"It will be a real stretch to hit that $3.7bn (£2.55bn) number, which we characterised as break-even last quarter," said Michael Lehman, Sun's vice-president and chief financial officer.
Sun's business has suffered as telecommunications companies, service providers and financial services firms have cut back their spending on its hardware products. While government sectors have provided a bright spot for the company, overall sales have dropped to a point where Sun may well struggle to meet even conservative revenue estimates, Lehman said.
Financial analysts expected Sun to report earnings of two cents per share on $3.8bn (£2.61bn) in revenue, according to a consensus estimate compiled by Thomson Financial/First Call. The company's fiscal first quarter ends on 30 September, with the report of its results due on 18 October.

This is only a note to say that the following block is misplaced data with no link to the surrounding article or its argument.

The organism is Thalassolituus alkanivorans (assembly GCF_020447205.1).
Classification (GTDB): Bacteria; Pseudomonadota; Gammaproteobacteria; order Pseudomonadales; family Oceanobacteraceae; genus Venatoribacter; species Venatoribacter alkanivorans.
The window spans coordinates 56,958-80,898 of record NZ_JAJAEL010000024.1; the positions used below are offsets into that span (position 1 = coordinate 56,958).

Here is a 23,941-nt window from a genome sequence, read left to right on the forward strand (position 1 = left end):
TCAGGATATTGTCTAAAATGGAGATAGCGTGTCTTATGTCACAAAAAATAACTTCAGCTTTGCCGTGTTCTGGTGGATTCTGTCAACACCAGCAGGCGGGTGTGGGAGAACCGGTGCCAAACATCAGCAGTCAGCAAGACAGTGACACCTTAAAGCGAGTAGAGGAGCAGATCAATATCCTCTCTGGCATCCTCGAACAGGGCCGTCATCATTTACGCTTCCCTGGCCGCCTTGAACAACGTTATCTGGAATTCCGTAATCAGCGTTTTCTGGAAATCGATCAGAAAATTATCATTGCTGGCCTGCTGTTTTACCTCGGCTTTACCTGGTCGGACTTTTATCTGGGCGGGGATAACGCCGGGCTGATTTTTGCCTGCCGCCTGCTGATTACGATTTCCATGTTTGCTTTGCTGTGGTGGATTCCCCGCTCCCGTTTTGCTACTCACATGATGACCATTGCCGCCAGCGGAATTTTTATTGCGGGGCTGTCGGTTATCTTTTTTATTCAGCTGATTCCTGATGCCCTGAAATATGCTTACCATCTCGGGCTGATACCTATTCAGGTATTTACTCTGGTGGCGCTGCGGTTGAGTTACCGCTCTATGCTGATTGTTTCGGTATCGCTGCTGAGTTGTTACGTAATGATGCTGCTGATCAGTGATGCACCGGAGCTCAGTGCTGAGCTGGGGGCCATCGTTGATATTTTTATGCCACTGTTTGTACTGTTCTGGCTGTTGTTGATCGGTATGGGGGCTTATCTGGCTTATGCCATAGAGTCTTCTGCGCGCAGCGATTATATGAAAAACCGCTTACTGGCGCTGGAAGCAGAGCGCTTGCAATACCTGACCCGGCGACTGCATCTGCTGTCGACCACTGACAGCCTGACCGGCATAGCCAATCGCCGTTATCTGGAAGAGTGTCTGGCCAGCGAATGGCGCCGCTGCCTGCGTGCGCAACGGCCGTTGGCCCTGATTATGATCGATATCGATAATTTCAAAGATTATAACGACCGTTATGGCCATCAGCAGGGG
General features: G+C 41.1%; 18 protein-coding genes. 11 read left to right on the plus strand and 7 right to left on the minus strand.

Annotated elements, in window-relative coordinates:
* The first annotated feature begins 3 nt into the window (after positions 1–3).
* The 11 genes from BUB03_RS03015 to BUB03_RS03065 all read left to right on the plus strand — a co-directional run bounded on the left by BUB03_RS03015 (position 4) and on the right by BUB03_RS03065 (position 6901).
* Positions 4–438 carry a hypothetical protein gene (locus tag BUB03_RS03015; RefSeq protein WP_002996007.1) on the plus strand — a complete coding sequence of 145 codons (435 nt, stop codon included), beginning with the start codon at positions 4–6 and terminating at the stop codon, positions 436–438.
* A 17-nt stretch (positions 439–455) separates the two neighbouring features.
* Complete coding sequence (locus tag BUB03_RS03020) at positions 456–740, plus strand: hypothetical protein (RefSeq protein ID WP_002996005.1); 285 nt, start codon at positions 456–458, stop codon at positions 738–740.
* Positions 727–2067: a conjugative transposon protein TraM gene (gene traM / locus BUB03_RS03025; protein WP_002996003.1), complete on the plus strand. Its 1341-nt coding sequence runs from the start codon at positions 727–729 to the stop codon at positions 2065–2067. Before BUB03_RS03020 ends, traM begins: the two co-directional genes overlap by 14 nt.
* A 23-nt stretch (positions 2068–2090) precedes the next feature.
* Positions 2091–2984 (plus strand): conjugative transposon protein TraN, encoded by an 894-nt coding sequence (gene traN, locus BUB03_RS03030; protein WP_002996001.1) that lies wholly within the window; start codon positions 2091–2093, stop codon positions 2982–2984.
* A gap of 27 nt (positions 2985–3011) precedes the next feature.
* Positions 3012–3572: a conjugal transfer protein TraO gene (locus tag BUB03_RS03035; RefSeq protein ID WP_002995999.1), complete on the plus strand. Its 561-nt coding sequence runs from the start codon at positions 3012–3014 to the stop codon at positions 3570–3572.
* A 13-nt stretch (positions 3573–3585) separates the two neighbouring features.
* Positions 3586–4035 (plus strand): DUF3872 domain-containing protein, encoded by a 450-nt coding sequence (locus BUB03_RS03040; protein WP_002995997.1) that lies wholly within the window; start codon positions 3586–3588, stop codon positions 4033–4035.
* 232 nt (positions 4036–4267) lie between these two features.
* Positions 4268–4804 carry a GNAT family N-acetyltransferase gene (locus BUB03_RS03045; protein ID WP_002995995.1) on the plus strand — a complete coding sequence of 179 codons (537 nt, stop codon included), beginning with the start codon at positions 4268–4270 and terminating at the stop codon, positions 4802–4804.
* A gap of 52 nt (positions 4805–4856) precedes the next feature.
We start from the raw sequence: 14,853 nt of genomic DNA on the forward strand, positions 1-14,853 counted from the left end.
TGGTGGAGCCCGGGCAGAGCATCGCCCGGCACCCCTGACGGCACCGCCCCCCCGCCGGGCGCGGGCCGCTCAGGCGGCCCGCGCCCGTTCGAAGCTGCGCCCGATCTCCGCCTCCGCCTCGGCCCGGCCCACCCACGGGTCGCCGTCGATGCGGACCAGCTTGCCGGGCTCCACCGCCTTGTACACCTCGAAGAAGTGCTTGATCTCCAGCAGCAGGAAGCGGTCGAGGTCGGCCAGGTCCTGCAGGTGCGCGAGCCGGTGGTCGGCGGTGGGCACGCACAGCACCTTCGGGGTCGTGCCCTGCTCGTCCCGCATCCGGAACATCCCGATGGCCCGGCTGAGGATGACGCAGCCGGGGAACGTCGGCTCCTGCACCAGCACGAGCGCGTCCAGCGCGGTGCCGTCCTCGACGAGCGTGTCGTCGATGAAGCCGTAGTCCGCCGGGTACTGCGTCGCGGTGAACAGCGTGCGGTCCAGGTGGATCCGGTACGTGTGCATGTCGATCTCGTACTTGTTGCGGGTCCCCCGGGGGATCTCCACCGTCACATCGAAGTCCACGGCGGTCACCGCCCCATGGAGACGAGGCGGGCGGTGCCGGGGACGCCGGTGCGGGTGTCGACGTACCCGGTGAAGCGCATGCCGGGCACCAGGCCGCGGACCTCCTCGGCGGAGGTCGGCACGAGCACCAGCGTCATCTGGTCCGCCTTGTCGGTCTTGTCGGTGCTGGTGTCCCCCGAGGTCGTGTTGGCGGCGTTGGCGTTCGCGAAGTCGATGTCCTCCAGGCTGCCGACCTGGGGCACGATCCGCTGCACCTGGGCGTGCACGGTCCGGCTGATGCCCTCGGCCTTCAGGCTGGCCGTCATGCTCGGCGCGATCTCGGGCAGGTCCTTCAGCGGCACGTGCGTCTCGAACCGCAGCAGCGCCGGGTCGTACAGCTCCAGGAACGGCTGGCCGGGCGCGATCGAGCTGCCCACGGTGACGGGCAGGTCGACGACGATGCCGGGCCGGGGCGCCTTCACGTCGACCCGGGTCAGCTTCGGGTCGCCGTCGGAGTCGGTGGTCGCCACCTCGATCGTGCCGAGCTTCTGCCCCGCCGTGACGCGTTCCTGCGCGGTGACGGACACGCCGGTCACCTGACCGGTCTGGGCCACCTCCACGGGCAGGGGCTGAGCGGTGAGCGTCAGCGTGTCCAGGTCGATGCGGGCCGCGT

While business was weak this quarter in Europe and Japan, the US and most other regions generated sales close to Sun's expectations.
Sun would not speculate on its results for the second quarter, saying only that new products and the continued roll-out of its UltraSPARC III processor across its server and workstation lines should generate some improvement.
Sun plans to put a 900MHz version of the UltraSPARC III in some of its workstations later this quarter, Lehman said. Users can currently purchase a Sun Blade 1000 Workstation with the processor running at 750MHz.
Lehman said that the company had worked to cut excess spending in its operations, which should help it come closer to its revenue target. But he vowed that the company would not cut back on investments in future products.
"We are determined to keep investing [in research and development]," Lehman said.